Garment recycling in 100% T-Shirt
When you put on your favourite T-shirt, you probably don’t think much about it. Many of us have that 100 per cent cotton shirt, purchased at a concert or thrift store — gifted/stolen off a friend — that’ll likely never leave our wardrobe.
In 100% T-Shirt, local director (and member of Bell Orchestre) Kaveh Nabatian traces the history of this clothing staple from cotton fields to picket lines, from artists’ drawing tables to the street.
We spoke to Nabatian and producer Ina Fichman about their new documentary, its Montreal focus and the powerful, yet simple, garment.
Kayla Marie Hillier: How did the idea for the documentary come about? Why the fascination with T-shirts?
Kaveh Nabatian: I was actually approached by Intuitive Pictures to make the doc. At first, I was a little hesitant since I’m not much of a fashion guy. Then I realized that I wear T-shirts most of the time and yet I had never given any thought to how they’re made or where they come from or where they end up. Once I started to get into it, I became fascinated by the culture around T-shirts: the ethics of manufacturing and production, the history from marines to tie-dyes to punk rock to hip hop to American Apparel. Their use as a political tool, the shadiness of the big T-Shirt industry, the association with sexuality and street culture — and besides, as a touring musician with Bell Orchestre and Little Scream, selling T-shirts on tour has sometimes been the way I eked out a living.
Ina Fichman: I have made films about pop culture items before, like coffee, and thought the T-shirt would be a great way to tell the story of our contemporary culture. It’s fashion, politics and social statements all rolled into one. And people have such an intense connection with their T-shirts — their favourites, ones they have had for years. That’s why we hope that our web platform will take this story even further. Everyone will be able to share their “T-shirt story,” upload pics, videos and anecdotes. When we launched in Austin at SXSW, we were amazed at the collection of T-shirt stories we were able to capture on video.
KMH: Did you know before you started filming how large of a role Montreal would play in the discussion of the history of T-shirts and their current production?
KN: I’m a Montrealer, so I wanted to focus on my city. I also wanted to look at the local industry because Montreal has historically been an important player in the textile industry and there are some amazing people here who are innovating and fighting to bring the industry back.
IF: While we knew about Dov Charney, of course, it was only when we started to do research that we saw the impact here. For one, we do have the history of a strong shmata industry and it was great to see that Josephine of Delyla is really trying to continue this tradition. And, of course, Montréalité‘s T-shirts are iconic.
KMH: Was there anything that surprised you during production — anything you hadn’t anticipated?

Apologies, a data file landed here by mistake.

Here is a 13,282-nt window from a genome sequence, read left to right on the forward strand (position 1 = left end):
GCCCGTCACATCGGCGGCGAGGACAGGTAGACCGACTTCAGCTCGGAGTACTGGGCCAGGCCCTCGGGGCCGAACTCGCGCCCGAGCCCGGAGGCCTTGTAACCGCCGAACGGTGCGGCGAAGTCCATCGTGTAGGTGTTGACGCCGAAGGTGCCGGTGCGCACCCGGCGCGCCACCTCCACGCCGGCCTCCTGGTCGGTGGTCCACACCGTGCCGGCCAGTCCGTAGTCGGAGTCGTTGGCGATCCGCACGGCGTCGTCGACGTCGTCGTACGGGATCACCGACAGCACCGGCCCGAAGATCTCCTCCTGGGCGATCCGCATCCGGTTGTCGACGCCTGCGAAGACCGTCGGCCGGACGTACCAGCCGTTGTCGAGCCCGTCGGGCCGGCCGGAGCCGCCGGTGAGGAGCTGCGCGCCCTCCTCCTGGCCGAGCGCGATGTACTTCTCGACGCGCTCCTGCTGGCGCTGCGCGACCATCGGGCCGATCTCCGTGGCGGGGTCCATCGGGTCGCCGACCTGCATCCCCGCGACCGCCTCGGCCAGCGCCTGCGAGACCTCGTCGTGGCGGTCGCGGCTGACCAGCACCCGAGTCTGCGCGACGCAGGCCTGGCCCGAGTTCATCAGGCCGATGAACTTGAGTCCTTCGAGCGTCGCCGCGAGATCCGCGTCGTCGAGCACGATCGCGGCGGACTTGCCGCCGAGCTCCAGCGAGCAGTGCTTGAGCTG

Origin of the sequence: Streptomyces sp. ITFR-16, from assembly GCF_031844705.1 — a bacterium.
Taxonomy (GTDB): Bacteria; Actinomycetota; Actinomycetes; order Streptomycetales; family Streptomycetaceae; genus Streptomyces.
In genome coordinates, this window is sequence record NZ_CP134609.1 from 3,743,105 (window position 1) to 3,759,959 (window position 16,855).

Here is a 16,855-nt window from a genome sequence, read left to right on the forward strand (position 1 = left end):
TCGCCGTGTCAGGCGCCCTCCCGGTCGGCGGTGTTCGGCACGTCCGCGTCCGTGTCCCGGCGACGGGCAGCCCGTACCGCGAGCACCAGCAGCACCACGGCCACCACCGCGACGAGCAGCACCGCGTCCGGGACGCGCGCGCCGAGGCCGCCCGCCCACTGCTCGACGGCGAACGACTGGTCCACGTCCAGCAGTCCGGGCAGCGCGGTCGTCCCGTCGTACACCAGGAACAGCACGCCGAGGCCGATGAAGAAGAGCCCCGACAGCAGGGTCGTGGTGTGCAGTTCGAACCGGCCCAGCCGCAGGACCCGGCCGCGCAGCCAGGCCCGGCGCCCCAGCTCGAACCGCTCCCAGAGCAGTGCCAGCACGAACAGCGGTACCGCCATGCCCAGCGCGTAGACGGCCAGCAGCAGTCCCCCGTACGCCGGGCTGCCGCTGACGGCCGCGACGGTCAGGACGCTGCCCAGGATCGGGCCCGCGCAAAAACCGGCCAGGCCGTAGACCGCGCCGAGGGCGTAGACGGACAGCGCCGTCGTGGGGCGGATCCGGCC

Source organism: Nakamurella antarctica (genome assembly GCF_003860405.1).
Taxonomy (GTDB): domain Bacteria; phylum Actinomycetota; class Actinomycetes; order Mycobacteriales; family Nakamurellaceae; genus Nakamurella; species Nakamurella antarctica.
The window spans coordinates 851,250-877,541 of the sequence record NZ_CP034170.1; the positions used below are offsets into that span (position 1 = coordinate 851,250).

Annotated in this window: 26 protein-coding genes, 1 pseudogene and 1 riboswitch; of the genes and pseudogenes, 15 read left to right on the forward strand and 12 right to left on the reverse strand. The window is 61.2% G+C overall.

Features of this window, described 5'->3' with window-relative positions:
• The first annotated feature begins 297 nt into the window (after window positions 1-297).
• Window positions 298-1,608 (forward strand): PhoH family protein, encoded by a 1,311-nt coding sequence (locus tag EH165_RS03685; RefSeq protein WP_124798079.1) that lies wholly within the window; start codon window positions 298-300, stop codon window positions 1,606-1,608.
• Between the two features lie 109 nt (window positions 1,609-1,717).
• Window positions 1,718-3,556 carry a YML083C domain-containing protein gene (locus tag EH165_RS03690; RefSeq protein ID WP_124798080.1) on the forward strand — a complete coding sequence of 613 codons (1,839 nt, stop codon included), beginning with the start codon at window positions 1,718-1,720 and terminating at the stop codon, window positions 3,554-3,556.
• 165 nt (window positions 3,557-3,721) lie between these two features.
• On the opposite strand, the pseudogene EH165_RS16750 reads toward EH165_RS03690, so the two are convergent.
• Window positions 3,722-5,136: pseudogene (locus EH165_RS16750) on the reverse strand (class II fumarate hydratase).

KN: I was especially blown away by the industrial beauty of the factories — these incredibly loud, massive, precise machines that take giant bales of raw cotton and turn them into tiny threads and then weave them together. Some of the factories are as big as city blocks.
Also, for me, it was the first time that I had been so involved in every aspect of a documentary. I was the writer, director, cinematographer, interviewer and composer — along with the Barr Brothers’ Andrés Vial. It was really fun to wear so many different hats while working on a single subject.
KMH: Had you always set out to explore the political use of T-shirts or was that something that came up organically during filming? How did you choose which political issues to focus on?
KN: People use T-shirts to define themselves — whether it’s a cultural movement, a band, a slogan, a joke or proof that they’ve travelled to the Hard Rock Café in Las Vegas. But how people define themselves politically via their clothing is particularly interesting to me. We looked at groups that use T-shirts for other political purposes: environmental policy, political parties, HIV awareness etc. But I chose to work with Revel & Riot for a few reasons. First of all, their shirts are graphically engaging. Often, people who print slogans or messages on T-shirts don’t have much design ability, but Emy really knows what she’s doing. Also, Emy showed us letters from some young people who had started wearing Revel & Riot T-shirts as a first step of their coming out process. That’s a really powerful and direct political effect from a T-shirt! And beyond that, Emy and her crew are extremely fun and engaging people to hang out with.
IF: Revel & Riot are extraordinary and they have an impact worldwide. Since the ‘60s, the T-shirt has truly functioned as a political/social billboard and continues to have this role. It’s an accessible and extremely effective way to get a message across — whether you are a global NGO or a local cause. One of the aspects of our web platform is an initiative called T-shirt for a cause, where we will choose four causes, launch design contests and then most of the proceeds from the sales of the chosen T-shirts will go back to the cause.
KMH: Was there anything that you wanted/wished you had included in the documentary that you couldn’t due to budget, time constraints etc.?
KN: I would have loved to go to one of the massive sweatshops in Asia. I think it would be important for people to see the actual conditions that most T-shirts are made in. It would make people think twice. Unfortunately, we didn’t have budget, and getting access to those sweatshops is extremely difficult, for obvious reasons. ■
100% T-Shirt is at Cinéma du Parc (3575 Parc) for one week only, March 21–27, 8:30 p.m., $11.50